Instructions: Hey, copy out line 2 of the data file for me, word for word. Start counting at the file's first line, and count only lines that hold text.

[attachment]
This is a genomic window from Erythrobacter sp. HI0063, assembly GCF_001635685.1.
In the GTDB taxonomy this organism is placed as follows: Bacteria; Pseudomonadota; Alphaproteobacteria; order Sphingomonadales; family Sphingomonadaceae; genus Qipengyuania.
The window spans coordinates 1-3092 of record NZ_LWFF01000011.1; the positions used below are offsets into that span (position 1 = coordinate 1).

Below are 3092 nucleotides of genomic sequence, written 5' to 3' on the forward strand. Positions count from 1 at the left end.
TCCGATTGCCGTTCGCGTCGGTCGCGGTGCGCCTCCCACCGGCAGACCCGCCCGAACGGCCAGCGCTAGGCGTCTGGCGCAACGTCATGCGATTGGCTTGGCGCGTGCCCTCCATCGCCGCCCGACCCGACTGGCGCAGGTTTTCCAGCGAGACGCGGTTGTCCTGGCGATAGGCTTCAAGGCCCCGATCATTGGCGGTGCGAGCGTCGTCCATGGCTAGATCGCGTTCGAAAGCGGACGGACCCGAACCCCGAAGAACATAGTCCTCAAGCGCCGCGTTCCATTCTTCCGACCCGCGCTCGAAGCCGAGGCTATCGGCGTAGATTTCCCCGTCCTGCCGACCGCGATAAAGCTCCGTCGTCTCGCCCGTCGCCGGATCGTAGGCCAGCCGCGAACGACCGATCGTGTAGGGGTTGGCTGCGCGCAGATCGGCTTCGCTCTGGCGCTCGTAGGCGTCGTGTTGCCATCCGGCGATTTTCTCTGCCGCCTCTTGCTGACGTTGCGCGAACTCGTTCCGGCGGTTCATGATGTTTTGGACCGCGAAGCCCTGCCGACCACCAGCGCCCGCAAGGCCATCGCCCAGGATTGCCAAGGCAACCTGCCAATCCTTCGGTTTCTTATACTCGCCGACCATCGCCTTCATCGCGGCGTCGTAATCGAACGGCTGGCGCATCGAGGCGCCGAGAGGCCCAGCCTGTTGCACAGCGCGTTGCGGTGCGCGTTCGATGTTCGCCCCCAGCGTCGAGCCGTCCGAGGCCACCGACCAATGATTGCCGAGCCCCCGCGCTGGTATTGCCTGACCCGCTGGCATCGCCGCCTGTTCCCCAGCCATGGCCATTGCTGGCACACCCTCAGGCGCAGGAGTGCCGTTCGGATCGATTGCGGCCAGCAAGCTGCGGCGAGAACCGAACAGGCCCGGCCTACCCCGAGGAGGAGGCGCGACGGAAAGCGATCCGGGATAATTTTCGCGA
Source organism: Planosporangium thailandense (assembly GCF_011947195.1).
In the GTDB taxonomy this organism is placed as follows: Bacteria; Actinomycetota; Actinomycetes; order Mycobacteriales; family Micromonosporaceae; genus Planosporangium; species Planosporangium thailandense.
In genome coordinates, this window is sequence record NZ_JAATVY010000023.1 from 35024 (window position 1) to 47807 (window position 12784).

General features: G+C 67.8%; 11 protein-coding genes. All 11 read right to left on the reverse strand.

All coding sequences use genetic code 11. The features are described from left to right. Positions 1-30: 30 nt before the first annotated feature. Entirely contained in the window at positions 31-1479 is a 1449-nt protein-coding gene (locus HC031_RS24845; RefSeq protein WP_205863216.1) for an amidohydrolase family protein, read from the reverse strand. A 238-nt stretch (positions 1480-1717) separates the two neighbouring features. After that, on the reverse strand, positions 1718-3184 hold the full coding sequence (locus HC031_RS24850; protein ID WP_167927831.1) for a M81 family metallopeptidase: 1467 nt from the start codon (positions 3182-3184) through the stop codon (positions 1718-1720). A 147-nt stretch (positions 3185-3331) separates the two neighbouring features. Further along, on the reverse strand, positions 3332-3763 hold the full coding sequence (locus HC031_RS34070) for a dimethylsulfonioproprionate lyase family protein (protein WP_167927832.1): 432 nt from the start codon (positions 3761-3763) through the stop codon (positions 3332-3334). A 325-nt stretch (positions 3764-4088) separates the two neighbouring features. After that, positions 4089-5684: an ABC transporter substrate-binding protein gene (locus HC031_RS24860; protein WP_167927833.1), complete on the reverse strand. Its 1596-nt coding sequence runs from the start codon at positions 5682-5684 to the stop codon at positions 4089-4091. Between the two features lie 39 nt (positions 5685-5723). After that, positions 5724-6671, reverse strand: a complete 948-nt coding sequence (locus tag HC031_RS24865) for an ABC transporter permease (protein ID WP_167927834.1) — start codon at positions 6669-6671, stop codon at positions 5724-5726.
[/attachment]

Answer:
In the GTDB taxonomy this organism is placed as follows: Bacteria; Pseudomonadota; Alphaproteobacteria; order Sphingomonadales; family Sphingomonadaceae; genus Qipengyuania.